New AI Policy Changes Address the Good, Bad

New AI Policy Changes Address the Good, Bad

Episcopal School of Jacksonville’s (ESJ) division heads and Student Life office recently worked to develop a new policy for grades six through 12 regarding the use of artificial intelligence (AI) in the classroom, balancing its frequent misuse with the need for graduates to work within technological advancements such as AI.

ESJ’s new policy reads: “Our approach and philosophy regarding this type of content is authentic to the future our students will live and work in, but more importantly is rooted in our mission and our learner-centered approach to education. Episcopal will teach students to utilize machine intelligence ethically and efficiently, ensuring that our programs and pedagogy continue to emphasize the irreplaceable value of that which makes us human.”

“The most important word in our policy is ‘human,’” said Natalie Herford, ESJ Head of Upper School. “We are and our students are, first and foremost, human beings. No machine can take the place of our creativity, our joy for learning, our Harkness classroom discussions or our imagination. But we can use AI for learning with parameters placed around it.”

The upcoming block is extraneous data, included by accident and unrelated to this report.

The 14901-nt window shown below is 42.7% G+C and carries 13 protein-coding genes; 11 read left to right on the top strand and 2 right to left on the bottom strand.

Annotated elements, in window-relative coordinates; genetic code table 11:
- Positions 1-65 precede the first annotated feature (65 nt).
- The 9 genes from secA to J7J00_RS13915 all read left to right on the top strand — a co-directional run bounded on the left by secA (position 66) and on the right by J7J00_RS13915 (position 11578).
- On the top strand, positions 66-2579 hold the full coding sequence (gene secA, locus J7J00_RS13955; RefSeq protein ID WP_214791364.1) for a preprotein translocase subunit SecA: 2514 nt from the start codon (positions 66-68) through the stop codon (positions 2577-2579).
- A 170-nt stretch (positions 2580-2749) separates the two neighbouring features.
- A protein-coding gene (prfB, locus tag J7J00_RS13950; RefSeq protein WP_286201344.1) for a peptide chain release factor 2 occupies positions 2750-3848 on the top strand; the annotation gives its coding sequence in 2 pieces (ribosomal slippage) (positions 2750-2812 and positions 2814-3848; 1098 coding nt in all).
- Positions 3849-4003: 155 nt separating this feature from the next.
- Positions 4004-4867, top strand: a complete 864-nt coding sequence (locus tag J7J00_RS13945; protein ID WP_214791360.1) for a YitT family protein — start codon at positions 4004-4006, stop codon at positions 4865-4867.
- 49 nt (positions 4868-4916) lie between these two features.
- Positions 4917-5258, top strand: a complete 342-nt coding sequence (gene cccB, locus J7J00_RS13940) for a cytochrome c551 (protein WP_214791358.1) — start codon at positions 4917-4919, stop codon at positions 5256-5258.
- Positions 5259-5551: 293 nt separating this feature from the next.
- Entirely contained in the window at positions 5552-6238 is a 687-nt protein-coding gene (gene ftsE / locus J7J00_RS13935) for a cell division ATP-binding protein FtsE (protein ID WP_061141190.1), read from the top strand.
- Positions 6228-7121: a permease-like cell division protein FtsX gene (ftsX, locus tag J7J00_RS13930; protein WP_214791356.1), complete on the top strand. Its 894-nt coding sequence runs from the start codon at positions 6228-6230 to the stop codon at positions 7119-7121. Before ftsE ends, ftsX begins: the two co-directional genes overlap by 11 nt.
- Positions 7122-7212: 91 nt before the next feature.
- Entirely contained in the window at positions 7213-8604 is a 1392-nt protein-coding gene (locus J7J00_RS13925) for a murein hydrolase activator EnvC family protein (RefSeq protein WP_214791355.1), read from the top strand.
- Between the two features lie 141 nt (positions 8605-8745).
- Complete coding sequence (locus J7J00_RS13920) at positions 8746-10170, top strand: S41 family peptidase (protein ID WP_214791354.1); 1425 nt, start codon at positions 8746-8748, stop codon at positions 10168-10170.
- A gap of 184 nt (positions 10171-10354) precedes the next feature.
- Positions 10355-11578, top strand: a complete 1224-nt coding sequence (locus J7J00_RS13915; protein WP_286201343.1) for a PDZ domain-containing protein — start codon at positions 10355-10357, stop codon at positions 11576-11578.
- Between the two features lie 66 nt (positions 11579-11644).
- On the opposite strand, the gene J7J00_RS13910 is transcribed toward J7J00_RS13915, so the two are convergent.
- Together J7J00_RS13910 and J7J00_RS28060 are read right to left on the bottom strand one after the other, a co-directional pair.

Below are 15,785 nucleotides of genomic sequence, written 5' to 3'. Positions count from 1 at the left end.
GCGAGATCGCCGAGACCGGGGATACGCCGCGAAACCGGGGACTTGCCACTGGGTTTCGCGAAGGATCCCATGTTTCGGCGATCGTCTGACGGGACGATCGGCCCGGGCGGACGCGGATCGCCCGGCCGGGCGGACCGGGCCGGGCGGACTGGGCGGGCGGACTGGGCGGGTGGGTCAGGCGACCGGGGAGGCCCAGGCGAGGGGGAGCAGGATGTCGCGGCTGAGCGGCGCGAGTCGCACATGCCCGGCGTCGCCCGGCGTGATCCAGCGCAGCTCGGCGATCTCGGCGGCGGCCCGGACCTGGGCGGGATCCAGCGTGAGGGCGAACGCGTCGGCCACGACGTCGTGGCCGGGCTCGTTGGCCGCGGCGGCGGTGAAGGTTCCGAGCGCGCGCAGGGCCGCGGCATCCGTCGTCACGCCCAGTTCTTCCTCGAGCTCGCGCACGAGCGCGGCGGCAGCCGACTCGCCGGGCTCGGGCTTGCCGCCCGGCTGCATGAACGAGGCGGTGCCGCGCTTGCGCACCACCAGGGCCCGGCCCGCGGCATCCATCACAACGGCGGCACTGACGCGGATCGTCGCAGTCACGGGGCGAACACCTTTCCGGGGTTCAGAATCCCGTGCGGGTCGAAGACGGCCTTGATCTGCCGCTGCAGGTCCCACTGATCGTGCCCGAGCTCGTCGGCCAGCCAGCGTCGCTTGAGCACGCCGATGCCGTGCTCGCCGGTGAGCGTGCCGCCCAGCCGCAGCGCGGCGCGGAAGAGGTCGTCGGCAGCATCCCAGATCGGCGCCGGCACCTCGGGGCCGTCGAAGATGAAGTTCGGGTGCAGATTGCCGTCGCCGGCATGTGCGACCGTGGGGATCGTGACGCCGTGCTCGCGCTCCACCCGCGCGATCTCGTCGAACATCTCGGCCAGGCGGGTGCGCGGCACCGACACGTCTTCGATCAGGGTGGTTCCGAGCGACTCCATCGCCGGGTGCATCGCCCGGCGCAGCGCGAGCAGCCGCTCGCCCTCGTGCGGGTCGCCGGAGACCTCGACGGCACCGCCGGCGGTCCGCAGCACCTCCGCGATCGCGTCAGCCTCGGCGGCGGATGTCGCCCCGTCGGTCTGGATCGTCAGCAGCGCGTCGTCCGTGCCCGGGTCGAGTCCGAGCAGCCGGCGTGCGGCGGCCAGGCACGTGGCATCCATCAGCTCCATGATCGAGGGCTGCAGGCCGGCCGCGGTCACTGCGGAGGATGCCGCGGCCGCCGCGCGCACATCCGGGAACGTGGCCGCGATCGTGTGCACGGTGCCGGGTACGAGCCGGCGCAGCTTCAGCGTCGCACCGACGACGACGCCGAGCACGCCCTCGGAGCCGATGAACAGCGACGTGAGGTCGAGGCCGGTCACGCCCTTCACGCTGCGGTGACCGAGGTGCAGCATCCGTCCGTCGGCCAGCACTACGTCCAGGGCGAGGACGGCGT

In the past, much of grading has depended on the final product a student submits. With the development of AI, the process the student goes through to create that final product now becomes exponentially weightier. Learning now has become the process, instead of learning being the final product.

With AI, it is easy to turn in a polished product and learn nothing in the process,” said Herford.

While AI can be useful in the classroom for problem set generation, brainstorming idea generation, and even as a tutor in certain circumstances, faculty is also using the misinformation AI produces as a learning tool, having students correct and edit AI responses. Methods to further protect the learning process include the increased use of Google docs and assignment checks throughout the project.

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